average to zero and have constant variance when plotted against the fitted
values or the predictors. (I omit that here because in this case,
$1/\sqrt{1-H_{ii}}$ is sufficiently close to 1 that it makes no visual
difference.)
\begin{figure}
<>=
par(mfrow=c(2,2))
mob.lm <- lm(Mobility~Commute,data=mobility)
plot(hatvalues(mob.lm), ylab="Leverage")
abline(h=2/nrow(mobility), col="grey")
plot(rstandard(mob.lm), ylab="Standardized residuals")
plot(rstudent(mob.lm), ylab="Cross-validated studentized residuals")
abline(h=qt(0.025,df=nrow(mobility)-2),col="red")
abline(h=qt(1-0.025,df=nrow(mobility)-2),col="red")
plot(cooks.distance(mob.lm), ylab="Cook's statistic")
abline(h=qchisq(0.1,2)/2,col="grey")
@
<>=
<>
@
\caption{Leverages, two sorts of standardized residuals, and Cook's distance
statistic for each point in a basic linear model of economic mobility as a
function of the fraction of workers with short commutes. The horizontal line
in the plot of leverages shows the average leverage. The lines in
studentized residual plot shows a 95\% $t$-distribution sampling interval.
(What is the grey line in the plot of Cook's distances?)
Note the clustering of extreme residuals {\em and} leverage around row 600,
and another cluster of points with extreme residuals around row 400.}
\label{fig:outlier-plots}
\end{figure}
We can now look at exactly which points have the extreme values, say the 10
most extreme residuals, or largest Cook's statistics:
<<>>=
mobility[rank(-abs(rstudent(mob.lm)),)<=10,]
mobility[rank(-abs(cooks.distance(mob.lm)))<=10,]
@
\subsection{\texttt{plot}}
We have not used the \texttt{plot} function on an \texttt{lm} object yet. This
is because most of what it gives us is in fact related to residuals (Figure
\ref{fig:plot-lm}). The first plot is of residuals versus fitted values, plus
a smoothing line, with extreme residuals marked by row number. The second is a
Q-Q plot of the standardized residuals, again with extremes marked by row
number. The third shows the square root of the absolute standardized residuals
against fitted values (ideally, flat); the fourth plots standardized residuals
against leverage, with contour lines showing equal values of Cook's distance.
There are many options, described in \texttt{help(plot.lm)}.
\begin{figure}
<>=
par(mfrow=c(2,2))
plot(mob.lm)
par(mfrow=c(1,1))
@
<>=
<>
@
\caption{The basic \texttt{plot} function applied to our running example model.}
\label{fig:plot-lm}
\end{figure}
\clearpage
\section{Responses to Outliers}
There are essentially three things to do when we're convinced there are
outliers: delete them; change the model; or change how we estimate.
\subsection{Deletion}
Deleting data points should never be done lightly, but it is sometimes
the right thing to do.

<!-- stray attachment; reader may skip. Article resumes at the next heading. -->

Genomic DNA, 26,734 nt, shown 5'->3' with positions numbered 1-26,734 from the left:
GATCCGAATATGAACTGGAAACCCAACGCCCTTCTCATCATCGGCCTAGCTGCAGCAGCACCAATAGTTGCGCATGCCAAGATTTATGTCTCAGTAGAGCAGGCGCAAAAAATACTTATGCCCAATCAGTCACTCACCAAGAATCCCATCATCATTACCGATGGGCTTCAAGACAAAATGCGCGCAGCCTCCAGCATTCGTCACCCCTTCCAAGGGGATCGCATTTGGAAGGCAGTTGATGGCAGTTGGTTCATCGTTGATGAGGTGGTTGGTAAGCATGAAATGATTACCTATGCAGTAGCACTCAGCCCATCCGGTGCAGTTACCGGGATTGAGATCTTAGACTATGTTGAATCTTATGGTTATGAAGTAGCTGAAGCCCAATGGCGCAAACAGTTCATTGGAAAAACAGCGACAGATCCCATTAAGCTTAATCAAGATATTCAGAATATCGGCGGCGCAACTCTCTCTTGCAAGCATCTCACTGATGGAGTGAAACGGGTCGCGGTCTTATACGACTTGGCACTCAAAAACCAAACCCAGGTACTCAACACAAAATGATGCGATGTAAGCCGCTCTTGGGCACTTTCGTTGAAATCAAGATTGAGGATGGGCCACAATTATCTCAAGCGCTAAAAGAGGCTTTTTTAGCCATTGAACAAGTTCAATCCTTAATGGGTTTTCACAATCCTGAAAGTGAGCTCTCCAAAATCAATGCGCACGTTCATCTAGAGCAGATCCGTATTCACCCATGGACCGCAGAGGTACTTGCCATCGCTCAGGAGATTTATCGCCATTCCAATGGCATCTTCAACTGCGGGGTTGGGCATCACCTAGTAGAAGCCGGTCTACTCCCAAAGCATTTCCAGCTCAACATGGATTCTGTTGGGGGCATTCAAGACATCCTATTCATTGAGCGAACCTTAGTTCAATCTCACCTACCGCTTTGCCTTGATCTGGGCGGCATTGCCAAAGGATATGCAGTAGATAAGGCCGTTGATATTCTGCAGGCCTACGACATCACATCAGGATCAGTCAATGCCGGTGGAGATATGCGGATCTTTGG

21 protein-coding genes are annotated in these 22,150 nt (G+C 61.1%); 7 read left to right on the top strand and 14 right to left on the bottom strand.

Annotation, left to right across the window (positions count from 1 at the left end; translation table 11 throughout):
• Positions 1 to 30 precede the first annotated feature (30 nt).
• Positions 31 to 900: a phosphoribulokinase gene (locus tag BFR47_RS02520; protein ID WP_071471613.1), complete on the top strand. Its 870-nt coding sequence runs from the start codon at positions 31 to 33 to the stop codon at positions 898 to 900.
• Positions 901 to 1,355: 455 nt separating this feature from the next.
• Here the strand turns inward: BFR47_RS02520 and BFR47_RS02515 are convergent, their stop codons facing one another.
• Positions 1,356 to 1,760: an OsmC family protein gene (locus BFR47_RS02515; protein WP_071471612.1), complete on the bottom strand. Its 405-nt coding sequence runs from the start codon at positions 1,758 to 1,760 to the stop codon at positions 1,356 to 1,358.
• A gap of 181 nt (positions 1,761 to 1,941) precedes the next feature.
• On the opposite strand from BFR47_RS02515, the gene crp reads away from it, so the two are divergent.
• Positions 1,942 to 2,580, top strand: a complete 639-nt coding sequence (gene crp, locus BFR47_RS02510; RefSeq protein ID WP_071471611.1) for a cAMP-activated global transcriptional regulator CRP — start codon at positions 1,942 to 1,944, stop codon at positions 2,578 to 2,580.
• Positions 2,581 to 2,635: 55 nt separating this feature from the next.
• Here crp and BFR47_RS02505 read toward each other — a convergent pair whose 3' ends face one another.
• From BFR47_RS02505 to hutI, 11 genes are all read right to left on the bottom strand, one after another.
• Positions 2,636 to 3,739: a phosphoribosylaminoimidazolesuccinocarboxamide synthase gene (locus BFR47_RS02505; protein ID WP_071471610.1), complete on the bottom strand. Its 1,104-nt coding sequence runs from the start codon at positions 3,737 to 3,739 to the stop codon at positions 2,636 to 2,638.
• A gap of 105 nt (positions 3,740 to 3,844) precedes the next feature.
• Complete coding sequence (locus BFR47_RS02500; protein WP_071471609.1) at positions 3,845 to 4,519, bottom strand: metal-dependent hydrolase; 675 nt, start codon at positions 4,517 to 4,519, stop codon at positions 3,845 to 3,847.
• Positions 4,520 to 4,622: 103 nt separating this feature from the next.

The best case for removing a data point is when you have good reasons to think
it's just wrong (and you have no way to fix it). Medical records which give a
patient's blood pressure as 0, or their temperature as 200 degrees, are just
impossible and have to be errors\footnote{This is true whether the temperature
is in degrees Fahrenheit, degrees centigrade, or kelvins.}. Those points
aren't giving you useful information about the process you're
studying\footnote{Unless it's the very process of making errors of measurement
and recording.}, so getting rid of them makes sense.
The next best case is if you have good reasons to think that the data point
isn't {\em wrong}, exactly, but belongs to a different phenomenon or population
from the one you're studying. (You're trying to see if a new drug helps cancer
patients, but you discover the hospital has included some burn patients and
influenza cases as well.) Or the data point does belong to the right
population, but also somehow to another one which isn't what you're interested
in right now. (All of the data is on cancer patients, but some of them were
also sick with the flu.) You should be careful about that last, though.
(After all, some proportion of future cancer patients are also going to have
the flu.)
The next best scenario after that is that there's nothing quite so definitely
wrong about the data point, but it just looks really weird compared to all the
others. Here you are really making a judgment call that either the data really
are mistaken, or not from the right population, but you can't put your finger
on a concrete reason why. The rules-of-thumb used to identify outliers, like
``Cook's distance shouldn't be too big'', or ``Tukey's rule''\footnote{Which
flags any point more than 1.5 times the inter-quartile range above the third
quartile, or below the first quartile, on any dimension.}, are at best of
this sort. It is always more satisfying, and more reliable, if investigating
how the data were gathered lets you turn cases of this sort into one of the two
previous kinds.
The least good case for getting rid of data points which isn't just bogus is
that you've got a model which almost works, and would work a lot better if you
just get rid of a few stubborn points. This is really a sub-case of the
previous one, with added special pleading on behalf of your favorite model.
You are here basically trusting your model more than your data, so it had
better be either a really good model or really bad data.
Beyond this, we get into what can only be called ignoring inconvenient facts so
that you get the answer you want.
\subsection{Changing the Model}
Outliers are points that break a pattern. This can be because the points are
bad, or because we made a bad guess about the pattern. Figure
\ref{fig:wrong-model} shows data where the cloud of points on the right are
definite outliers for any linear model. But I drew those points following a
quadratic model, and they fall perfectly along it (as they should). Deleting
them, in order to make a linear model work better, would have been
short-sighted at best.
\begin{figure}
<>=
x <- sort(c(runif(n=30), runif(n=5, min=5.0, max=5.1)))
y <- x^2+rnorm(n=length(x),0,0.05)
par(mfrow=c(1,2))
plot(x,y)
abline(lm(y~x))
quad.coefs <- coefficients(lm(y~poly(x,2,raw=TRUE)))